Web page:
Spring Pond Bog Habitat 1300px © Lang Elliott Dawn chorus featuring Hermit Thrushes, White-throated Sparrows, and more. 4:35am, 21 June 2000. Spring Pond Bog Preserve near Tupper Lake, New York. © Lang Elliott. Please play at a low volume to simulate a natural listening experience.

White-throated Sparrow © Lang ElliottOver the Fourth of July holiday, Bob McGuire and I spent two days at Spring Pond Bog, a wonderful Nature Conservancy preserve in a remote area of the Adirondack Mountains near the village of Tupper Lake. The preserve is a whopping 4200 acres in size and includes a giant open bogland that is over a mile long. The real jewel, however (at least in terms of sound recording) is a smaller bog that is easily accessed via a boardwalk. The small bog is carpeted with lush sphagnum moss and is populated by numerous black spruce and tamarack trees, most under ten feet in height. Pitcher plants are scattered throughout, along with Bog Laurel, Leatherleaf, and Bog Cranberry.

Hermit Thrush © Lang ElliottThe small bog and its surroundings provide a haven for boreal birds. Hermit Thrushes nest in the forest edge. In the bog itself, White-throated Sparrows are numerous, their whistles enlivening the dawn chorus. There is almost always a resident Lincoln’s Sparrow or two, and it is not unusual to find both Palm Warbler and Yellow-bellied Flycatcher.

swainson's thrush photo © Lang ElliottI’ve visited Spring Pond Bog on several occasions. While Bob and I managed to capture some compelling soundscapes and numerous species-closeup recordings during our weekend visit, my favorite dawn chorus soundscapes are from the year 2000, when there was a Swainson’s Thrush adding its musical song to the chorus.

The featured recording is a true-to-life representation of the amazing soundscape heard from the boardwalk at around 4:45 am in the morning. Below is another recording I made in 2000, with both species of thrush prominent, along with the repeated, staccato che-lek! calls of a Yellow-bellied Flycatcher:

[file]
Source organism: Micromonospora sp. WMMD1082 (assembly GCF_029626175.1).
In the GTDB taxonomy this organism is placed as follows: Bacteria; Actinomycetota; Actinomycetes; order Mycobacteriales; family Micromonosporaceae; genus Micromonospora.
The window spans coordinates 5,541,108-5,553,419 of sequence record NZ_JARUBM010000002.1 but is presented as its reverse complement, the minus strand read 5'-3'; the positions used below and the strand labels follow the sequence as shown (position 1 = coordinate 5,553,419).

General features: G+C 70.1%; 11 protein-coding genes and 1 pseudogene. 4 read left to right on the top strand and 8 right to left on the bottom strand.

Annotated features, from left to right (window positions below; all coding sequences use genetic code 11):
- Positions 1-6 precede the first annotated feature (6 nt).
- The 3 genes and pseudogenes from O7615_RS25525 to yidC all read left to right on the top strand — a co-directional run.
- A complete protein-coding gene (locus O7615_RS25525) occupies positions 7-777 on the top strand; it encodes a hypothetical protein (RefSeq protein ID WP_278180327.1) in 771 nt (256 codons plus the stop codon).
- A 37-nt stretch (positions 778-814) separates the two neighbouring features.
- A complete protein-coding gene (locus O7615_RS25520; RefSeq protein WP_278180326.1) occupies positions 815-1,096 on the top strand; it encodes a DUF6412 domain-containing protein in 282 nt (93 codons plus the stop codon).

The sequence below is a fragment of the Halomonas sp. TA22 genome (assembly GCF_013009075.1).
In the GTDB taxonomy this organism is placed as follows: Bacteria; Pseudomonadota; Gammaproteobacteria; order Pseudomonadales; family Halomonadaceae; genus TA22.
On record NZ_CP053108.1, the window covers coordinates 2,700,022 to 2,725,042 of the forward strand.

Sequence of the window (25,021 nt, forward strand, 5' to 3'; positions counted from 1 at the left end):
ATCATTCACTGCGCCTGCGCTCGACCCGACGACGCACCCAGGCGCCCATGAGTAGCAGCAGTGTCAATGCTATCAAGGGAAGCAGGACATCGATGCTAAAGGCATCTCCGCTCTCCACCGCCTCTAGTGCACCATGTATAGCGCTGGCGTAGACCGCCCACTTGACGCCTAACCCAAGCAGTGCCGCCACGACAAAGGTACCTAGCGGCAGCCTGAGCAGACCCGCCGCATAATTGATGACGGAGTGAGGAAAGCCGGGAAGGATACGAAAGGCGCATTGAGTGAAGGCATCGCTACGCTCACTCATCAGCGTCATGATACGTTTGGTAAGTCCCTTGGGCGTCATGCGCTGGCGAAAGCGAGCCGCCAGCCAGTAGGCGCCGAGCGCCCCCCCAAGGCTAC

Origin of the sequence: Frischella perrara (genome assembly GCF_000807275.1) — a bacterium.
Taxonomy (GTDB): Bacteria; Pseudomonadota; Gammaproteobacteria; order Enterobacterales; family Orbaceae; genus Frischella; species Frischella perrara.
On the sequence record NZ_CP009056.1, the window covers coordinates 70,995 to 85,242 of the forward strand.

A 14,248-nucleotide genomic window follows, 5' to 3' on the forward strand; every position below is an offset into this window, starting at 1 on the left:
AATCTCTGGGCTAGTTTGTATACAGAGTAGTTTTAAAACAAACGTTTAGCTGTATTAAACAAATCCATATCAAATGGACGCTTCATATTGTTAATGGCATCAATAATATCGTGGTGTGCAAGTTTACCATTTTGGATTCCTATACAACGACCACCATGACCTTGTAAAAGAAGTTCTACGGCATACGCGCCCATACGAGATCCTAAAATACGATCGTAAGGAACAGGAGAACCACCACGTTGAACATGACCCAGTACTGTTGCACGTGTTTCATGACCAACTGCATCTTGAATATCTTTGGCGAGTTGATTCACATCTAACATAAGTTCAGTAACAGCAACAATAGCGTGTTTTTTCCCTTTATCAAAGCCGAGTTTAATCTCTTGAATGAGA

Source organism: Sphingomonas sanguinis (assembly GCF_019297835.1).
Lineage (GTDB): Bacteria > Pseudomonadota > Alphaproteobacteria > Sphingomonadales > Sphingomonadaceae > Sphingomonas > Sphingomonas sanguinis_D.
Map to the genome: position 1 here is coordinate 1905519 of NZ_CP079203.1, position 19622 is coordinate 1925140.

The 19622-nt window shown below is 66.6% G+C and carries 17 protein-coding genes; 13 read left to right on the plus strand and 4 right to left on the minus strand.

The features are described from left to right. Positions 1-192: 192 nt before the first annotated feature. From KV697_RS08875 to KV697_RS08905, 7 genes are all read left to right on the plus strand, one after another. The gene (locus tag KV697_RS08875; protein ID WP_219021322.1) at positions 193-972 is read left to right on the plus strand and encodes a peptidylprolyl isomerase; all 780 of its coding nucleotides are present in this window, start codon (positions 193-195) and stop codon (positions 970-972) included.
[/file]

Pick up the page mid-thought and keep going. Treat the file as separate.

Dawn chorus at Spring Pond Bog featuring Hermit Thrush, Swainson’s Thrush, Yellow-bellied Flycatcher, and more. 5:45am, 26 June 2000. Spring Pond Bog Preserve near Tupper Lake, New York. © Lang Elliott.

Lincoln's Sparrow © Lang ElliottWhat follows is a soundscape portrait of a Lincoln’s Sparrow, recorded last Sunday morning at the bog (its exuberant song has been likened to that of a House Wren, but I think it’s much prettier).

What a delightful melody, heard against a backdrop of White-throated Sparrow whistles and Hermit Thrush flute-notes … along with numerous other bird songs, including those of Nashville Warbler and Golden-crowned Kinglet (listen for super-high whistles during the last half of the recording). The Lincoln’s Sparrow’s thrilling outbursts erupt like sparkles in the bogland soundscape.

Lincoln’s Sparrow immersive portrait (two song sequences blended one into the other). 4:45am, 3 July 2016, Spring Pond Bog Preserve, near Tupper Lake, New York. © Lang Elliott.

When Bob and I left on Monday morning, we came across a Winter Wren singing not far from the trail. The wren stayed put long enough for me to capture an immersive sound portrait:

Winter Wren singing along trail. 5:15am, 4 July 2016, Spring Pond Bog Preserve, near Tupper Lake, New York. © Lang Elliott.

Here is a photo of Spring Pond Bog taken from the boardwalk in mid-morning … what an absolutely beautiful spot, a stunning manifestation of the northern boreal ecosystem:

Spring Pond Bog 1300px © Lang Elliott

Our trip was rejuvenating and both of us experienced great pleasure in once again hearing the magical and utterly sublime bogland soundscape. I lived in the Adirondacks for a number years earlier in my life, so this was truly a reunion, and one that nurtured my mind, body and spirit, bringing back wonderful memories of times spent alone and with friends in this splendid northern setting.

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